Forensic Medicine Students Engage in Crime Scene Investigation Digging
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Forensic Medicine Students Unearth Lessons Outside the Classroom


April 25, 2023


Students in the Masters in Forensic Medicine program traded in their pen and paper for shovels and sifters on Saturday, April 22, 2023, as they unearthed mock graves as part of their experiential training in identifying and unearthing clandestine burial sites—and making sure those possible crime scenes are properly secured.

During the two-hour event, students walked through each phase of the unearthing process beginning with securing crime scenes and then carefully digging out each grave without damaging evidence. As they dug deeper, they found plastic skeletons which helped them identify either a victim or perpetrator.

“It was really interesting because every single grave had different scenarios on how the person was buried,” shared Ciara Miller (MS/FM '24). “Some people were fully clothed, some weren't, and some were wearing different pieces. I think that's very important as far as being able to have the full experience of what you could actually experience in real life.”

For other students, the opportunity to put lessons from the classroom into practice made for an exciting day. “It's kind of a culmination of a lot of the stuff that we've been learning,” said Owen Doster (MS/BioMed '23). “This is a functional use of our knowledge and I really had a lot of fun.”

The energy continued throughout the afternoon as students were able to ask questions and learn invaluable lessons from experts in the field. “The first time is always the hardest for a lot of things, and so for this, it's kind of getting your toes wet and getting some experience when you have five or six people in law enforcement that have been doing this for twenty or thirty years that know what they're doing,” said Doster.

PCOM student with brush sifts dirt away from a plastic skull in a mock crime scene grave siteUtilizing the expertise of their facilitators, each student was able to take a turn sifting through the evidence in order to see the full picture of their scenario. “The ability we have to put on a hands-on learning opportunity like this, close to the college, and to have access to seasoned instructors is an important part of our program,” said Gregory McDonald, DO, dean of the School of Health Sciences and chair of the Department of Forensic Medicine and Pathology. “It's a time to learn and potentially make mistakes in a controlled teaching environment instead of at a crime scene, where every movement matters.”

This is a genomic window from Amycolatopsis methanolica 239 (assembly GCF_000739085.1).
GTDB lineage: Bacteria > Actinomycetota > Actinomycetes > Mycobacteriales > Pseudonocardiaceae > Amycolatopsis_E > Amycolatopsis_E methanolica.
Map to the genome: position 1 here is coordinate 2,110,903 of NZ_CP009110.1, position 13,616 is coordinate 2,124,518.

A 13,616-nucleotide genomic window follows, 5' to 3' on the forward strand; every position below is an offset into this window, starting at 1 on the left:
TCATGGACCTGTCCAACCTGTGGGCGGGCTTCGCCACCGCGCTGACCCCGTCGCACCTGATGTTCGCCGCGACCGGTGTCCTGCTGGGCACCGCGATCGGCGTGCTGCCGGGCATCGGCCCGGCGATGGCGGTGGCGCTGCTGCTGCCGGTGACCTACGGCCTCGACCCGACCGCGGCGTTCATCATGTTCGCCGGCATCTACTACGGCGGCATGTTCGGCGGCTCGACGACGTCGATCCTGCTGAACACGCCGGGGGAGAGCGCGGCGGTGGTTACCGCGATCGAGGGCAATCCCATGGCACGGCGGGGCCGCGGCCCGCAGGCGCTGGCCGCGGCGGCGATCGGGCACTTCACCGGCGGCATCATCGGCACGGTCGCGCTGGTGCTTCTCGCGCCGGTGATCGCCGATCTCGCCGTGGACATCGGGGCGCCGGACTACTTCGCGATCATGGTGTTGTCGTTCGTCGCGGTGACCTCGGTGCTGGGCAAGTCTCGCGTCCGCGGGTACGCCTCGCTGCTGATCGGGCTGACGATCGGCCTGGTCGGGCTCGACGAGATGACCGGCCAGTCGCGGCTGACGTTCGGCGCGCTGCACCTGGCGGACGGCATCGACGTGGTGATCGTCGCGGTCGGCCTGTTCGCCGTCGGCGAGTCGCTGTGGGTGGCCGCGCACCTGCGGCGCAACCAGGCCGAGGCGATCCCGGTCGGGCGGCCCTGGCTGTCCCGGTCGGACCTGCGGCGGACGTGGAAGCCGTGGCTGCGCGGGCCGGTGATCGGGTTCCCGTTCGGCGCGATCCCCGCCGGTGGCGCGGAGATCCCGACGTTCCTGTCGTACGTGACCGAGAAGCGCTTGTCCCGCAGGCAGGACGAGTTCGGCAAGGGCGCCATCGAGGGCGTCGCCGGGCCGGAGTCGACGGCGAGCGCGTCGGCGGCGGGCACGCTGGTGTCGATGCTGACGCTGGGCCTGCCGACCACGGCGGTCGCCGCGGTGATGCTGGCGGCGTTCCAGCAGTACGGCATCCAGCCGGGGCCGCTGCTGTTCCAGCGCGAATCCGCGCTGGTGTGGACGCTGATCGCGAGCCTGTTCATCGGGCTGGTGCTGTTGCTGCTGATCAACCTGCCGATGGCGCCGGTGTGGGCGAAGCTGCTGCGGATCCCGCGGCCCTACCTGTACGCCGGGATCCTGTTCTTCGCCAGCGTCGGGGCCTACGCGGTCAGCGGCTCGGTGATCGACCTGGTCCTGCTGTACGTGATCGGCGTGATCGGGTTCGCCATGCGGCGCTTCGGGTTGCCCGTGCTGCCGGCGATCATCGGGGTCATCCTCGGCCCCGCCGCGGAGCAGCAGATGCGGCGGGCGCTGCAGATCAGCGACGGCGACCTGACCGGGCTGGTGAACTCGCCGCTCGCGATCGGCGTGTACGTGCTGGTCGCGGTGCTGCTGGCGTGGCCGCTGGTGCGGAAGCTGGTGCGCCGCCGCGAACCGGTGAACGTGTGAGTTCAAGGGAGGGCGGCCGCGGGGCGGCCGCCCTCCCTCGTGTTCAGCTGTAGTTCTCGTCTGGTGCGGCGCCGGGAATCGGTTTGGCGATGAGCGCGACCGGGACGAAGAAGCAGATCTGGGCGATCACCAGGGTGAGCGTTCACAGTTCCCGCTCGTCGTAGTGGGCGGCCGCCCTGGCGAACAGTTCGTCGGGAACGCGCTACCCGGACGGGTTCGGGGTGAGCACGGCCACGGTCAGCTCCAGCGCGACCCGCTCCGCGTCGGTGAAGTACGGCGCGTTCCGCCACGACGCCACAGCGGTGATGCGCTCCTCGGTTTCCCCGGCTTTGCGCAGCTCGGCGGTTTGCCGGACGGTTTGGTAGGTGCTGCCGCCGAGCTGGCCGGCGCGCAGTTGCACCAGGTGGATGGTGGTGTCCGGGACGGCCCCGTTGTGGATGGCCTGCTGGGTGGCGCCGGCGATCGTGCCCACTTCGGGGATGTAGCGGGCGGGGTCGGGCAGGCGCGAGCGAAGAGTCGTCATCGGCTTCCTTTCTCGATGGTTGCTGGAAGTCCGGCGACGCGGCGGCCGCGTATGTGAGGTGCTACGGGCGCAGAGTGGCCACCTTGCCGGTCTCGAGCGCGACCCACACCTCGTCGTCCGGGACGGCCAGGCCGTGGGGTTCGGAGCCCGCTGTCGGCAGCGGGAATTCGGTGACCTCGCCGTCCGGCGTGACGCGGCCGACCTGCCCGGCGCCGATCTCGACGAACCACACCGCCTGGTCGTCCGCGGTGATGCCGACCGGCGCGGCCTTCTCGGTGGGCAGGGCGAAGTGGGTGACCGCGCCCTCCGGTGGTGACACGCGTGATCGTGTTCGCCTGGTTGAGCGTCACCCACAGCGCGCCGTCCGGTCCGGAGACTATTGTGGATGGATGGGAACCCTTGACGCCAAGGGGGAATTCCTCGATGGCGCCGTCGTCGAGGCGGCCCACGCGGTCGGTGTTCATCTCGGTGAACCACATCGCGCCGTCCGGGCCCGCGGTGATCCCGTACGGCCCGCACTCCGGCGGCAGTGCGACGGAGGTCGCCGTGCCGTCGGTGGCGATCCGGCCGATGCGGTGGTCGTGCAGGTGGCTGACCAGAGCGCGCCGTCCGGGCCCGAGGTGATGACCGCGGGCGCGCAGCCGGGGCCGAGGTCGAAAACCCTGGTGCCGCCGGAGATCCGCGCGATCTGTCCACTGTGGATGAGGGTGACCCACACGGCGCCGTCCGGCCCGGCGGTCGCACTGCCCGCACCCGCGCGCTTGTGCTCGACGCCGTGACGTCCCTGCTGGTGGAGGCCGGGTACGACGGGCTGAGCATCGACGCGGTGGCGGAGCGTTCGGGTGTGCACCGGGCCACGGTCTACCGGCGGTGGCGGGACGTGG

Executing a complex dig like this on campus helps set the tone for the students' future careers. “For the people that are trying to pursue a career in pathology, forensics, or even law enforcement… it's their first experience with something like that,” explained Doster. “The knowledge, the practice, and having people around us as a support system made it worth our while”.

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    For the past 125 years, Philadelphia College of Osteopathic Medicine (PCOM) has trained thousands of highly competent, caring physicians, health practitioners and behavioral scientists who practice a “whole person” approach to care—treating people, not just symptoms. PCOM, a private, not-for-profit accredited institution of higher education, operates three campuses (PCOM, PCOM Georgia and PCOM South Georgia) and offers doctoral degrees in clinical psychology, educational psychology, osteopathic medicine, pharmacy, physical therapy, and school psychology. The college also offers graduate degrees in applied behavior analysis, applied positive psychology, biomedical sciences, forensic medicine, medical laboratory science, mental health counseling, physician assistant studies, and school psychology. PCOM students learn the importance of health promotion, research, education and service to the community. Through its community-based Healthcare Centers, PCOM provides care to medically underserved populations. For more information, visit pcom.edu or call 215-871-6100.

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